20 October 2014

Across the U.S., Day 14 - Henderson (KY) to Nashville (TN)

Driving through parts of Kentucky and Tennessee today was awesome.

The total ride of ~ 230 km was comparably short and I took my time to explore off the beaten path. With success - for the most part.

Darn! I guess, I have to turn around.

There is obviously so much space that cars and junk (oh, I'm repeating myself in the below cases) are simply left sitting there. And sitting there. And sitting there. Well, at some point nature will have taken care of it.

Longterm parking?

I learned a lot about Kentucky today: Its nickname is "Bluegrass state" because this perennial grass species can be found a lot here. It is one of four commonwealths in the U.S.; the other three are Virginia, Pennsylvania and Massachusetts. Its state capital is Frankfort! It has the world's longest cave system (Mammoth Cave National Park in central KY and certainly worth a visit. Next time.). And it also ranks 2nd in tobacco production, behind North Carolina and outcompeting its neighbor Tennessee.

Open barn with drying tobacco leaves

Happy hay for sale!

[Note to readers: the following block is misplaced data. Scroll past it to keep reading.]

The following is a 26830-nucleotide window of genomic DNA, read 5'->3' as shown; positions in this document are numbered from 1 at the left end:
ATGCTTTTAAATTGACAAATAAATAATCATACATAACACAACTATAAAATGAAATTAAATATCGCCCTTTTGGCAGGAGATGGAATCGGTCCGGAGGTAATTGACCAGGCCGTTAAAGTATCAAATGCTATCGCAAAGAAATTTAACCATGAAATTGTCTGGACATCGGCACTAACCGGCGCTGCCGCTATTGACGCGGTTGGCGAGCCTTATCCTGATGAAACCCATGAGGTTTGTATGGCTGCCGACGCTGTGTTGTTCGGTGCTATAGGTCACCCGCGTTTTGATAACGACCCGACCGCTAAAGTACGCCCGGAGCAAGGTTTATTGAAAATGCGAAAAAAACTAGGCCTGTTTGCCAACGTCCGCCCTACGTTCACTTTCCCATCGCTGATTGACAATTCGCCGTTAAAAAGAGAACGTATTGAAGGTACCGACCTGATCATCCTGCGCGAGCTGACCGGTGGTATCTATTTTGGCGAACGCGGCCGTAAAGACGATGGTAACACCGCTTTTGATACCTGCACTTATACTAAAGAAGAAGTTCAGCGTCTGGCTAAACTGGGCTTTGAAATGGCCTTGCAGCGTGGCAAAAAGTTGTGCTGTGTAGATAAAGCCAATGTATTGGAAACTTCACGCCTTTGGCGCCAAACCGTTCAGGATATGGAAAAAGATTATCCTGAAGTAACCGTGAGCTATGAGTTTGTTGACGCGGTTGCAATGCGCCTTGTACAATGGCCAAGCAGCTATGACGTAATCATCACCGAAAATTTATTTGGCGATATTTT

Around mid-day I got welcomed by the "Volunteer State" Tennessee. Like Missouri, it has borders with eight states (obviously Kentucky and also Virginia to the north, North Carolina on the east side, Georgia, Alabama and Mississippi to the south and on the west side Arkansas and Missouri.) Many soldiers who volunteered during the War of 1812 came from Tennessee, which explains the state's nickname. Tennessee's state capital is Nashville, where I will be staying for the next 2.5 days.

As mentioned earlier, Tennessee is also very big in tobacco production. Three types of tobacco are grown in Tennessee: burley, dark-fired and dark air-cured and according to the USDA, burley is the most prominent one. Tobacco has been commercially produced in the U.S. since 1612!

One more snapshot from Tennessee's beautiful scenery.

I noticed one more thing today: I am obviously approaching the southern areas of this country because I'm having more and more trouble understanding people's dialect. Why can't they just take the hot potato out of their mouth? ;-)

More to come.


  1. Hello temporarily neighbor. You are so close that it almost hurts. You know our address, right? The weather forecast is not that good for the next couple of days. If you need a warm tea or a good cup of coffee (we have a new coffee machine ;-)) you know you are always welcome! And you know the best part? We do not have hot potatoes in our mouths.

  2. "volunteer state" ? Were people so desperate to leave that they volunteered to go to war?